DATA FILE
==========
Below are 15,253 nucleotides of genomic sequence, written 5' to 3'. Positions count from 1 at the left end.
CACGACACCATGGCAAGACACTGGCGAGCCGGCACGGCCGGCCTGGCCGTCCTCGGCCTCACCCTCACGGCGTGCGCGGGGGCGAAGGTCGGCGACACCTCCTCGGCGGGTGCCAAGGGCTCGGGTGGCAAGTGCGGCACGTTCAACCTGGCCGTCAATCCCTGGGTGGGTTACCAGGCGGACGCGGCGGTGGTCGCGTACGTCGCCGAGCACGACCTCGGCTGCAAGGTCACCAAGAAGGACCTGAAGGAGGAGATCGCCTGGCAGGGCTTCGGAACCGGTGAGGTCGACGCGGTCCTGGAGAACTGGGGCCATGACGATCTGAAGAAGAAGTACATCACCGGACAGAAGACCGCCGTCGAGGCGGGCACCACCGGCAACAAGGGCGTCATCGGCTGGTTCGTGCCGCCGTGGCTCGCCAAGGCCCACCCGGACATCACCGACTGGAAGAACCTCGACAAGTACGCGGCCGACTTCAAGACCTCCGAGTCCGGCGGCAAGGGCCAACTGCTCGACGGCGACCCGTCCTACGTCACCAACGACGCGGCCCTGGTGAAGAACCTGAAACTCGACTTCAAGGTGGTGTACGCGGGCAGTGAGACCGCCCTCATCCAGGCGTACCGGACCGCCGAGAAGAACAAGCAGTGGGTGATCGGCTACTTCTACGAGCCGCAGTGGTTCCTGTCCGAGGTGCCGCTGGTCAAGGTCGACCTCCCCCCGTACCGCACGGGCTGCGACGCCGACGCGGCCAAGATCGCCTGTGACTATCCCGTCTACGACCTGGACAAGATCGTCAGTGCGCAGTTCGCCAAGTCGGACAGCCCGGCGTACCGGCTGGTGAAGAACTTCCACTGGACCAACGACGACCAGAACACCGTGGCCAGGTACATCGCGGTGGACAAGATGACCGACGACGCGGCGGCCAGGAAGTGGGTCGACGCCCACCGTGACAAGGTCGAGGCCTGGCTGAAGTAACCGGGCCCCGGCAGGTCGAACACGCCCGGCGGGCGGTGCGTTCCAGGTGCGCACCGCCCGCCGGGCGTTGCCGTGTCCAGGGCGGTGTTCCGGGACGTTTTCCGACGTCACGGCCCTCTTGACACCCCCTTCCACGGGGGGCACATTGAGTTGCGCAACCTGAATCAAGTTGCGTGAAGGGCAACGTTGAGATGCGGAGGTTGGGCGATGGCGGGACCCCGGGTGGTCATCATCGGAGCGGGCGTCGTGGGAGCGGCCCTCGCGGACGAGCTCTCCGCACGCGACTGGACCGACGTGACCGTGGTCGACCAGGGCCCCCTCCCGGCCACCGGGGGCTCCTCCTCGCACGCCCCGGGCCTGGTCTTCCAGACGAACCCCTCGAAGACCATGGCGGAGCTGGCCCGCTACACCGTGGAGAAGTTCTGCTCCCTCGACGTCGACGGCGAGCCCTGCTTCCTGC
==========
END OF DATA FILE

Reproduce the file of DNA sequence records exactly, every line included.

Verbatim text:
Below are 15,253 nucleotides of genomic sequence, written 5' to 3'. Positions count from 1 at the left end.
CACGACACCATGGCAAGACACTGGCGAGCCGGCACGGCCGGCCTGGCCGTCCTCGGCCTCACCCTCACGGCGTGCGCGGGGGCGAAGGTCGGCGACACCTCCTCGGCGGGTGCCAAGGGCTCGGGTGGCAAGTGCGGCACGTTCAACCTGGCCGTCAATCCCTGGGTGGGTTACCAGGCGGACGCGGCGGTGGTCGCGTACGTCGCCGAGCACGACCTCGGCTGCAAGGTCACCAAGAAGGACCTGAAGGAGGAGATCGCCTGGCAGGGCTTCGGAACCGGTGAGGTCGACGCGGTCCTGGAGAACTGGGGCCATGACGATCTGAAGAAGAAGTACATCACCGGACAGAAGACCGCCGTCGAGGCGGGCACCACCGGCAACAAGGGCGTCATCGGCTGGTTCGTGCCGCCGTGGCTCGCCAAGGCCCACCCGGACATCACCGACTGGAAGAACCTCGACAAGTACGCGGCCGACTTCAAGACCTCCGAGTCCGGCGGCAAGGGCCAACTGCTCGACGGCGACCCGTCCTACGTCACCAACGACGCGGCCCTGGTGAAGAACCTGAAACTCGACTTCAAGGTGGTGTACGCGGGCAGTGAGACCGCCCTCATCCAGGCGTACCGGACCGCCGAGAAGAACAAGCAGTGGGTGATCGGCTACTTCTACGAGCCGCAGTGGTTCCTGTCCGAGGTGCCGCTGGTCAAGGTCGACCTCCCCCCGTACCGCACGGGCTGCGACGCCGACGCGGCCAAGATCGCCTGTGACTATCCCGTCTACGACCTGGACAAGATCGTCAGTGCGCAGTTCGCCAAGTCGGACAGCCCGGCGTACCGGCTGGTGAAGAACTTCCACTGGACCAACGACGACCAGAACACCGTGGCCAGGTACATCGCGGTGGACAAGATGACCGACGACGCGGCGGCCAGGAAGTGGGTCGACGCCCACCGTGACAAGGTCGAGGCCTGGCTGAAGTAACCGGGCCCCGGCAGGTCGAACACGCCCGGCGGGCGGTGCGTTCCAGGTGCGCACCGCCCGCCGGGCGTTGCCGTGTCCAGGGCGGTGTTCCGGGACGTTTTCCGACGTCACGGCCCTCTTGACACCCCCTTCCACGGGGGGCACATTGAGTTGCGCAACCTGAATCAAGTTGCGTGAAGGGCAACGTTGAGATGCGGAGGTTGGGCGATGGCGGGACCCCGGGTGGTCATCATCGGAGCGGGCGTCGTGGGAGCGGCCCTCGCGGACGAGCTCTCCGCACGCGACTGGACCGACGTGACCGTGGTCGACCAGGGCCCCCTCCCGGCCACCGGGGGCTCCTCCTCGCACGCCCCGGGCCTGGTCTTCCAGACGAACCCCTCGAAGACCATGGCGGAGCTGGCCCGCTACACCGTGGAGAAGTTCTGCTCCCTCGACGTCGACGGCGAGCCCTGCTTCCTGC